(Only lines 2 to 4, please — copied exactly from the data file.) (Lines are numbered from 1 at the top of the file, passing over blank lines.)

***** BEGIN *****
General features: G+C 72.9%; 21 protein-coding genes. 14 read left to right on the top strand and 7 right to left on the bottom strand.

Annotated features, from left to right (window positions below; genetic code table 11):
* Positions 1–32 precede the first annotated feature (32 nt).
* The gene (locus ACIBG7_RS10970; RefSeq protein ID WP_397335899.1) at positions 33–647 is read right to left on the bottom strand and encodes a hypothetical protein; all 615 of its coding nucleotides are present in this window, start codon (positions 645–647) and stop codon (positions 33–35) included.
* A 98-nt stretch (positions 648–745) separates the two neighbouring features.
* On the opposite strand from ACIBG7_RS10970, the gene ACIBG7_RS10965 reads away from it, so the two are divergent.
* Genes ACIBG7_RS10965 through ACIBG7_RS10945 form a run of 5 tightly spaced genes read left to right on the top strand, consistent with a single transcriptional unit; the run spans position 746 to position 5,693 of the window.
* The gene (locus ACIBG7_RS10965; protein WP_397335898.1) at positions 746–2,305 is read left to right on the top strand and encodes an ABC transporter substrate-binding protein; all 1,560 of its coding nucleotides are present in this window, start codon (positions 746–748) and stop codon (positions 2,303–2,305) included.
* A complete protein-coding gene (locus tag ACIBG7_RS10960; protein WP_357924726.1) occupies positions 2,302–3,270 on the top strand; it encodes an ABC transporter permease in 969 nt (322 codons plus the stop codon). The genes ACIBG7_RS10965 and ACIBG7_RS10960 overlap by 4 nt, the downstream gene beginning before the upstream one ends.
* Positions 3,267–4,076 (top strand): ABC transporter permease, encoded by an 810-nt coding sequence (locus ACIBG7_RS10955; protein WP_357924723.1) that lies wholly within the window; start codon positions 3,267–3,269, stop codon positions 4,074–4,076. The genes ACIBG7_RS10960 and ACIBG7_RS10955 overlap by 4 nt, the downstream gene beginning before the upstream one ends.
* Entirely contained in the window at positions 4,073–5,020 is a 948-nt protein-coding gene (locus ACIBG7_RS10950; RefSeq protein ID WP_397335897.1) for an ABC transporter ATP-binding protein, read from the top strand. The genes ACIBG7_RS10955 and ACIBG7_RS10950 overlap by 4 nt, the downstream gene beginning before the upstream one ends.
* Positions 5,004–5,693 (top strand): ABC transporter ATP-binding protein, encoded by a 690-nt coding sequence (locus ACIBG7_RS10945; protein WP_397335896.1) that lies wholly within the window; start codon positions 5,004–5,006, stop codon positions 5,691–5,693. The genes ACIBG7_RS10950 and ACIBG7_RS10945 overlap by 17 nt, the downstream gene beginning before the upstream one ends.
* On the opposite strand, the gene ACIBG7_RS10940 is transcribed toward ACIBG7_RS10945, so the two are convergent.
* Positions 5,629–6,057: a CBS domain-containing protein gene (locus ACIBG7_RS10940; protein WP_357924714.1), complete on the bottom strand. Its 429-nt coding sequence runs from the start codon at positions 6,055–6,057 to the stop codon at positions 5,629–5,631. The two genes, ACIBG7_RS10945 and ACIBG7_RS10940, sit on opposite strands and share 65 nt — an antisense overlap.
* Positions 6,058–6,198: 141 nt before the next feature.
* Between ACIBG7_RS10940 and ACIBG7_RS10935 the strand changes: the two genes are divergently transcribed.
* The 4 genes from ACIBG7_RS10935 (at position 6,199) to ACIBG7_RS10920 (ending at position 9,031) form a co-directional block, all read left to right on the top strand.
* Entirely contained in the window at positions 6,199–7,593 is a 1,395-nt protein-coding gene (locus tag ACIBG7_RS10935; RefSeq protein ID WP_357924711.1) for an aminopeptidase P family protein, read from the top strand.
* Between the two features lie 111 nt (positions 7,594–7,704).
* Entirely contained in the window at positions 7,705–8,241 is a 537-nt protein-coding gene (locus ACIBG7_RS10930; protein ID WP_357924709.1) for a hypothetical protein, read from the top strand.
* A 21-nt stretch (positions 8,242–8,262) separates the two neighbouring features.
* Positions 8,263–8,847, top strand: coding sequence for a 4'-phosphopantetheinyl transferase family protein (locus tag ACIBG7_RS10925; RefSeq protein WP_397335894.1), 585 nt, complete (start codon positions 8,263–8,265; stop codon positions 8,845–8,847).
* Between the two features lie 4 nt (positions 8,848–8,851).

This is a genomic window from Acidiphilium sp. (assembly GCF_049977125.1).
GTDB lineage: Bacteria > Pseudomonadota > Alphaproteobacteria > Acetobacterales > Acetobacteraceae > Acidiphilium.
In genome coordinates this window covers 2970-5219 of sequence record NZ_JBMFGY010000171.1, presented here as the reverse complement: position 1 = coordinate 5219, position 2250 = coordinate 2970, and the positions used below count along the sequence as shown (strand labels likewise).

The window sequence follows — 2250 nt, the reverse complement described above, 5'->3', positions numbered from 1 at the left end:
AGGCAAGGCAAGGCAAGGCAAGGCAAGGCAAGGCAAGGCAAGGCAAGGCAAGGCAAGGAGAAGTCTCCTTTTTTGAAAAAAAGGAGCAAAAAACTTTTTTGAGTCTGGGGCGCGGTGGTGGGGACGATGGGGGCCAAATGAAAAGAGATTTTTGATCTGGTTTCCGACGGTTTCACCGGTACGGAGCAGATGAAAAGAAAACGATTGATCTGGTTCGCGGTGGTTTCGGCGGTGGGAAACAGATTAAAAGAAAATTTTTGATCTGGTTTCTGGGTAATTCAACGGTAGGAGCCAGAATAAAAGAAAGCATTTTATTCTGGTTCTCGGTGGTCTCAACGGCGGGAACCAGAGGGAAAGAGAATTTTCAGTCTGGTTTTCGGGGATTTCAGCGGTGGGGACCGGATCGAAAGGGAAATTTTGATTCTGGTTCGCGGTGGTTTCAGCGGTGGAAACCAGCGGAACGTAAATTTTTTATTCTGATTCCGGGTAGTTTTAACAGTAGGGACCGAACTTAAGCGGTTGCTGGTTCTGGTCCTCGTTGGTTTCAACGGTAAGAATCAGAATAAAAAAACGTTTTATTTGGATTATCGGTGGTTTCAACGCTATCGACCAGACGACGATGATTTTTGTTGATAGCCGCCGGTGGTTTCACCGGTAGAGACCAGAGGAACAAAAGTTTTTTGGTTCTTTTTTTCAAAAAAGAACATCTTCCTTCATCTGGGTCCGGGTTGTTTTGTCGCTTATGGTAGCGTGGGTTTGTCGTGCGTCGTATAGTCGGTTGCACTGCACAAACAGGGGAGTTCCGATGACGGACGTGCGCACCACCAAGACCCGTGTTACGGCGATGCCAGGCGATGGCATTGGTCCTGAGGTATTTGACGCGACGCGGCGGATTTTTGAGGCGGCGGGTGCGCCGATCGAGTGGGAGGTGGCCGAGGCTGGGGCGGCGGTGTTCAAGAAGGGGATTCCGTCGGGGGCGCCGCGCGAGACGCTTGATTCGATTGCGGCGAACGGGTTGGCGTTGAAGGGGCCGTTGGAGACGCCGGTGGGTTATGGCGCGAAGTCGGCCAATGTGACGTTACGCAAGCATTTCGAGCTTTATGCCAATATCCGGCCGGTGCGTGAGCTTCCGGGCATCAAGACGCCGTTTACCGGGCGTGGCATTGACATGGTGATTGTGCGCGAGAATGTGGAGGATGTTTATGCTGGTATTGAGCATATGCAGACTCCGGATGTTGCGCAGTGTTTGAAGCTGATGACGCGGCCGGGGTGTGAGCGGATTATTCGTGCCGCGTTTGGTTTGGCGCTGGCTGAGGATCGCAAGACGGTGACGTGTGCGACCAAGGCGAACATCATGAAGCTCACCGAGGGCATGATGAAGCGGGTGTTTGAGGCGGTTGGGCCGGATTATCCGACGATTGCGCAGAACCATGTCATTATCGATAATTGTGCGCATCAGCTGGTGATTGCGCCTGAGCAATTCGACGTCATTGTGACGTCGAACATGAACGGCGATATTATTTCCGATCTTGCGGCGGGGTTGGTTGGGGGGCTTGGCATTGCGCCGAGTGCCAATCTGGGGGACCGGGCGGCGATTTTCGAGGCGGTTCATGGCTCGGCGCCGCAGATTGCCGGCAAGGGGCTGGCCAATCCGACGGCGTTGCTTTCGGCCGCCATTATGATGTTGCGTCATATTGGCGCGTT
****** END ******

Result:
Annotated features, from left to right (window positions below; genetic code table 11):
* Positions 1–32 precede the first annotated feature (32 nt).
* The gene (locus ACIBG7_RS10970; RefSeq protein ID WP_397335899.1) at positions 33–647 is read right to left on the bottom strand and encodes a hypothetical protein; all 615 of its coding nucleotides are present in this window, start codon (positions 645–647) and stop codon (positions 33–35) included.